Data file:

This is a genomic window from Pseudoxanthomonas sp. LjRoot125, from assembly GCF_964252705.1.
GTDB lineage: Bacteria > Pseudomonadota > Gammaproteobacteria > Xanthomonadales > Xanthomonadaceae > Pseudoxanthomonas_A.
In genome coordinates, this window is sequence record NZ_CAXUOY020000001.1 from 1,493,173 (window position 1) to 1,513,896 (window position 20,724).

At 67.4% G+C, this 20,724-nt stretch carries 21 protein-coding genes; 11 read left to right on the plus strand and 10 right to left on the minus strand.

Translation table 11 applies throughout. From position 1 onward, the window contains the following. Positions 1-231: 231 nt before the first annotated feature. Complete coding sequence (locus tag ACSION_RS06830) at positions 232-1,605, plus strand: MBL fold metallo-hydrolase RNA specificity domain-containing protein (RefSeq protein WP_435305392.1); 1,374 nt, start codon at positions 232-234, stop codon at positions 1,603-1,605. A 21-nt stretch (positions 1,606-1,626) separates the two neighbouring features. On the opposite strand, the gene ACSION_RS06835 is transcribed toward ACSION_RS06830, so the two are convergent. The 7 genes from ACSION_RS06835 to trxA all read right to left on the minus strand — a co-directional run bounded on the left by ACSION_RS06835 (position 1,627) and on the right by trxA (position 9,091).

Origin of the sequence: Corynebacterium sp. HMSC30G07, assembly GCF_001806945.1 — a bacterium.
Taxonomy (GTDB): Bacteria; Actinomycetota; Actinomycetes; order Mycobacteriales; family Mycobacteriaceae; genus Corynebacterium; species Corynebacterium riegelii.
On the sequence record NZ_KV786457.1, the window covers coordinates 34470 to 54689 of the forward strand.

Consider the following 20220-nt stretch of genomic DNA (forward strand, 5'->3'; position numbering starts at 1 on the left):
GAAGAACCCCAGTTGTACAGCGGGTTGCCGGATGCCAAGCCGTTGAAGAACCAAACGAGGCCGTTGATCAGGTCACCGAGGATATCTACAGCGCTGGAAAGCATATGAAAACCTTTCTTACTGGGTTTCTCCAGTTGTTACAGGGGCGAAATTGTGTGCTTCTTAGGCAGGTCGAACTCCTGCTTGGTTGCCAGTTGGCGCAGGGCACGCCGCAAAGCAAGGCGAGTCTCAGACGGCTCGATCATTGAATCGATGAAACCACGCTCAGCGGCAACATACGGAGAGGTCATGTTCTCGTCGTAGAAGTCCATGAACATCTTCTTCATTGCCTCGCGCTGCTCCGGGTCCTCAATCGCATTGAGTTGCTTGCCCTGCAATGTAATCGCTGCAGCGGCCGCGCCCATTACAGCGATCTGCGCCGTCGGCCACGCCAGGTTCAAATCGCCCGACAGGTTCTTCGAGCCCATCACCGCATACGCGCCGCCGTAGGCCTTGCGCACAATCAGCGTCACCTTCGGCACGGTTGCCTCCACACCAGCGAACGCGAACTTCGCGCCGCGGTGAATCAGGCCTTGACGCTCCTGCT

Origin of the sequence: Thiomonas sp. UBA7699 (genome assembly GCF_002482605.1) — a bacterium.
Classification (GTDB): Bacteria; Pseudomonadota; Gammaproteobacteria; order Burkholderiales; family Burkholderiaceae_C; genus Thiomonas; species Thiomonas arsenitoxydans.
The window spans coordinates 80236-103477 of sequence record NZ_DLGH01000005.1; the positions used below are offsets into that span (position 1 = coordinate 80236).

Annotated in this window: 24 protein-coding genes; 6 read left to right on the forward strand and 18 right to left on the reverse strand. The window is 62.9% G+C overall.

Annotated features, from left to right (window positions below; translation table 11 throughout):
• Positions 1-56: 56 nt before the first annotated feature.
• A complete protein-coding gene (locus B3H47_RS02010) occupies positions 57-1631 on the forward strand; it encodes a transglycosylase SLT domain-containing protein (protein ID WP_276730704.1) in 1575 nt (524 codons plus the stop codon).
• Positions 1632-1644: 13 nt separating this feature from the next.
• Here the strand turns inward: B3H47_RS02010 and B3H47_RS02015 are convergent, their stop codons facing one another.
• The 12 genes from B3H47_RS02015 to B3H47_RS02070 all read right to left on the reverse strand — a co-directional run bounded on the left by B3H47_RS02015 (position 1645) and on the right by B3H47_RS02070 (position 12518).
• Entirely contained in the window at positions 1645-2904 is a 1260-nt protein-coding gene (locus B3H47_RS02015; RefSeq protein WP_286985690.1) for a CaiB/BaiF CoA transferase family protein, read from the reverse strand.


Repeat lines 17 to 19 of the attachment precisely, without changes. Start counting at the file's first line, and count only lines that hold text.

• A complete protein-coding gene (locus B3H47_RS02010) occupies positions 57-1631 on the forward strand; it encodes a transglycosylase SLT domain-containing protein (protein ID WP_276730704.1) in 1575 nt (524 codons plus the stop codon).
• Positions 1632-1644: 13 nt separating this feature from the next.
• Here the strand turns inward: B3H47_RS02010 and B3H47_RS02015 are convergent, their stop codons facing one another.